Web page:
Summary: When was the last time you had a good laugh? Let me ask you an important question. Was life meant to be enjoyed or endured? To be honest, you might have to do a little bit of both.



Philippians 1:1-2

This is from the desk of some travel agents concerning people who shouldn’t be allowed to leave home.

1. I had someone ask for an aisle seat so that their hair wouldn’t get messed up by being near the window!

2. A client called, inquiring about a package to Hawaii. After going over all the cost information, she asked, Would it be cheaper to fly to California and then take the train to Hawaii?

3. A man called, furious about a Florida package we did. I asked what was wrong with the vacation in Orlando. He said he was expecting an ocean-view room. I tried to explain that it was not possible, since Orlando is in the middle of the state. He replied, Don’t lie to me. I looked on the map, and Florida is a very thin state!

4. A nice lady just called. She needed to know how it was possible that her flight from Detroit left at 8:20 a.m., and got into Chicago at 8:33 a.m.? I tried to explain that Michigan was an hour ahead of Illinois, but she could not understand the concept of time zones. Finally, I told her the plane went very fast, and she bought that!

When was the last time you had a good laugh? Let me ask you an important question. Was life meant to be enjoyed or endured? To be honest, you might have to do a little bit of both. The problem comes when the enduring is all you are doing. Life should also bring some joy.

Do you think that most people enjoy life? What about you, do you enjoy your life? What does it mean to enjoy life? And, if you are not enjoying life, does the problem lie with you, your situation, or with God?

What would bring joy? If you had more money or material possessions, would you enjoy life more? Jesus said, My purpose is to give life in all its fullness. John 10:10 God wants you to have life in all its fullness, an abundant life. So why don’t we have it?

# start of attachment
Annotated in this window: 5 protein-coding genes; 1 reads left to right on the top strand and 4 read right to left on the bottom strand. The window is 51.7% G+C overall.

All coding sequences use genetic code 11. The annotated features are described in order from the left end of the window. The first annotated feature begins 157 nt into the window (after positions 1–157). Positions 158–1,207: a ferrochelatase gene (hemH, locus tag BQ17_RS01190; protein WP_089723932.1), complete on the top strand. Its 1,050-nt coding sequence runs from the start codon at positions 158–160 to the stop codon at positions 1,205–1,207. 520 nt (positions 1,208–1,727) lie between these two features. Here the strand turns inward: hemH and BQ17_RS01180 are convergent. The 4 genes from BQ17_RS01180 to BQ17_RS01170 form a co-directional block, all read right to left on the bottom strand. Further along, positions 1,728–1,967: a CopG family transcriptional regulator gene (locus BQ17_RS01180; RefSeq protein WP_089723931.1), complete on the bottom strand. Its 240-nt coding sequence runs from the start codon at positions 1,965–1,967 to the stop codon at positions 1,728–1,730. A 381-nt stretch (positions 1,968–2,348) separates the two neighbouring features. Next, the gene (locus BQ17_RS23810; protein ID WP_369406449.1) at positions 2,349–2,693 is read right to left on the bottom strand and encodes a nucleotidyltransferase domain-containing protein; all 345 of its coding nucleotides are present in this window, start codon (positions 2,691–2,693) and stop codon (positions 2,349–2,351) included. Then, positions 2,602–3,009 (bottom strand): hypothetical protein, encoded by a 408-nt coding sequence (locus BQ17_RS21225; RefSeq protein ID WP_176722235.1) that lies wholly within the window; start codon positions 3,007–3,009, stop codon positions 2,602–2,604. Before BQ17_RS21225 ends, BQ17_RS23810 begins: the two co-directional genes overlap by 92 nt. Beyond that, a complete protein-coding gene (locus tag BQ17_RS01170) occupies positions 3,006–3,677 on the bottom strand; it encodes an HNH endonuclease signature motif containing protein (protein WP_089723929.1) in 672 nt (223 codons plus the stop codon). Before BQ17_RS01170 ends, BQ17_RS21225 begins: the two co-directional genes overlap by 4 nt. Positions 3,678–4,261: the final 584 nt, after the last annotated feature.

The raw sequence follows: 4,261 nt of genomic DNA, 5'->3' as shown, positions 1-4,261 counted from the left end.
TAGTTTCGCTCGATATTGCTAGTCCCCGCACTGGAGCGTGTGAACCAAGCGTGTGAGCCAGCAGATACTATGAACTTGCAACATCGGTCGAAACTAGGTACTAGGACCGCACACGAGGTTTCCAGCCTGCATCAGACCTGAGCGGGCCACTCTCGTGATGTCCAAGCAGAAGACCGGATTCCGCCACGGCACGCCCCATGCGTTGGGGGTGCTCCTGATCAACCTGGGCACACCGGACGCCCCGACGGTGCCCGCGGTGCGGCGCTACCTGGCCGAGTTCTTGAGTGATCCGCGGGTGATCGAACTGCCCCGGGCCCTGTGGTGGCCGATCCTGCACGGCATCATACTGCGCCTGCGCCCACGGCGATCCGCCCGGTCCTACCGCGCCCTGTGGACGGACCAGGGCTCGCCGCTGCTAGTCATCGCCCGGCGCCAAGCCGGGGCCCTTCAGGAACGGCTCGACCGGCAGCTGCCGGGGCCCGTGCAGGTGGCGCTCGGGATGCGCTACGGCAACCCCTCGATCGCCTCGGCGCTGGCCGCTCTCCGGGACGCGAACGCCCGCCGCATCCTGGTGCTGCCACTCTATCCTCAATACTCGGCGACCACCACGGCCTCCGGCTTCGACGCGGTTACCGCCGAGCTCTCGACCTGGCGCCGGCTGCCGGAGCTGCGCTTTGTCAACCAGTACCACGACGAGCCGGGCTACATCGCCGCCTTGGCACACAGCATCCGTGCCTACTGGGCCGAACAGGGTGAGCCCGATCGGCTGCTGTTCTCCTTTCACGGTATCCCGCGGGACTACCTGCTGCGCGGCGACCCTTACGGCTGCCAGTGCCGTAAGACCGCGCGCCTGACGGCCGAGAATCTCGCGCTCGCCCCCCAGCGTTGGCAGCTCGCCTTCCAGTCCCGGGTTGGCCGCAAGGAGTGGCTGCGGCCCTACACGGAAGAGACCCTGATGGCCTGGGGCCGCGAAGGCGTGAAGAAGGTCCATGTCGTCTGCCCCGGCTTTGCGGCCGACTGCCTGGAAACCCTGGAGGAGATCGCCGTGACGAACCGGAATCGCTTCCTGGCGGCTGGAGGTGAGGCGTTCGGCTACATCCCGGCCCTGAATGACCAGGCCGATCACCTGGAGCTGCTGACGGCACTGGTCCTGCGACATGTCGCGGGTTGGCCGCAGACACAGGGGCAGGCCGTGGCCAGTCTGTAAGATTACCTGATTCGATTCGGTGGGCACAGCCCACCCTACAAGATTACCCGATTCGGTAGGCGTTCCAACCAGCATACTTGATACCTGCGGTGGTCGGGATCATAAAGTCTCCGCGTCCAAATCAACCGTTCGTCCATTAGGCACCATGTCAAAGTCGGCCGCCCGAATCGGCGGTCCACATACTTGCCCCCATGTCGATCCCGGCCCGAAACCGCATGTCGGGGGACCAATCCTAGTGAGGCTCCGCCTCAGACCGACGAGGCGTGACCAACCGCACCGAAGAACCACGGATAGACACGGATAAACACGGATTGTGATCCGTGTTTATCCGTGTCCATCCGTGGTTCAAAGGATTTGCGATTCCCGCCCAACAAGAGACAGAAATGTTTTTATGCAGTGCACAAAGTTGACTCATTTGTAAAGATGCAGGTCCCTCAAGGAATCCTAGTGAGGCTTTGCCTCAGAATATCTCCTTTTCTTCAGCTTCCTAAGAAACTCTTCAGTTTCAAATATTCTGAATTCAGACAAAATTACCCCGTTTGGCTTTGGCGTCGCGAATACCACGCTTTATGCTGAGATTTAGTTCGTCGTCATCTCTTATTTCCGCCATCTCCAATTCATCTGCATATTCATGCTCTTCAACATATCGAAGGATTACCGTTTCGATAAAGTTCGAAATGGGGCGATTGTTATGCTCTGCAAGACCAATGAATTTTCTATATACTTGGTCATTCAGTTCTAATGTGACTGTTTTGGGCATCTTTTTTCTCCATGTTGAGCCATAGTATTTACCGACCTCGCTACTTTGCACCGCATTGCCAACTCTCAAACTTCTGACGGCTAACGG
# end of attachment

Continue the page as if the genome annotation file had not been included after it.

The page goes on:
I’ve observed that a lot of people are not happy because of their perspective on life. They have been led to believe that life should be a certain way for them. They have developed certain expectations concerning what a rewarding life should be like. They have expectations concerning their standard of living, their marriage, their children, their career, and so on. But the real question is whether these expectations are realistic. Our expectations must be based on facts not fantasies. If we have false expectations, what we really have are illusions. And illusion always leads to disillusion.

This morning I’m beginning a new series, It’s time to Laugh. I know I need to laugh more, how about you? Too many people don’t know how to enjoy life. That is why it is so important to study the Bible. As we gain God’s perspective on life, we will learn to enjoy and learn to laugh.

Philippians is one of the most encouraging books in the Bible. It focuses on our relationship with Christ and the joy that comes from knowing him.

Just before we jump in, let me give you a little background.

The city of Philippi (Show map)

The city of Philippi is in northeastern Greece. Alexander the Great’s father, Philip II, conquered the village of Krenides and it’s surrounding area around 356 B.C., and renamed it after himself. This city was important because of the gold mines in the surrounding mountains.

The city is also famous for one of the most crucial battles in Roman history. In 42 B.C. Antony and Octavian defeated the republican forces of Brutus and Cassius. The battle marked the end of the Roman republic and the beginning of the empire. Octavian was later declared emperor and assumed the title of Caesar Augustus.

The church at Philippi

The Philippian church was the first church Paul founded in Europe. Paul was on his second missionary journey and planning to head east when he had a vision the night before leaving (Acts 16). The man from Macedonia called for his help.

Two dramatic conversions marked the church’s birth, Lydia, the business woman, and the jailer. The Philippians had a deep love for Paul, as he did for them. Though the church did not have a lot of resources they alone supported Paul at one stage of his ministry (4:15).

Now, after many years, they once again sent Paul a generous gift in his time of need. Paul opens this letter to his dear friends to thank them for their generous gift, explaining why he was sending Epaphroditus back to them, inform them of his circumstances, and warn them about the danger of false teachers.

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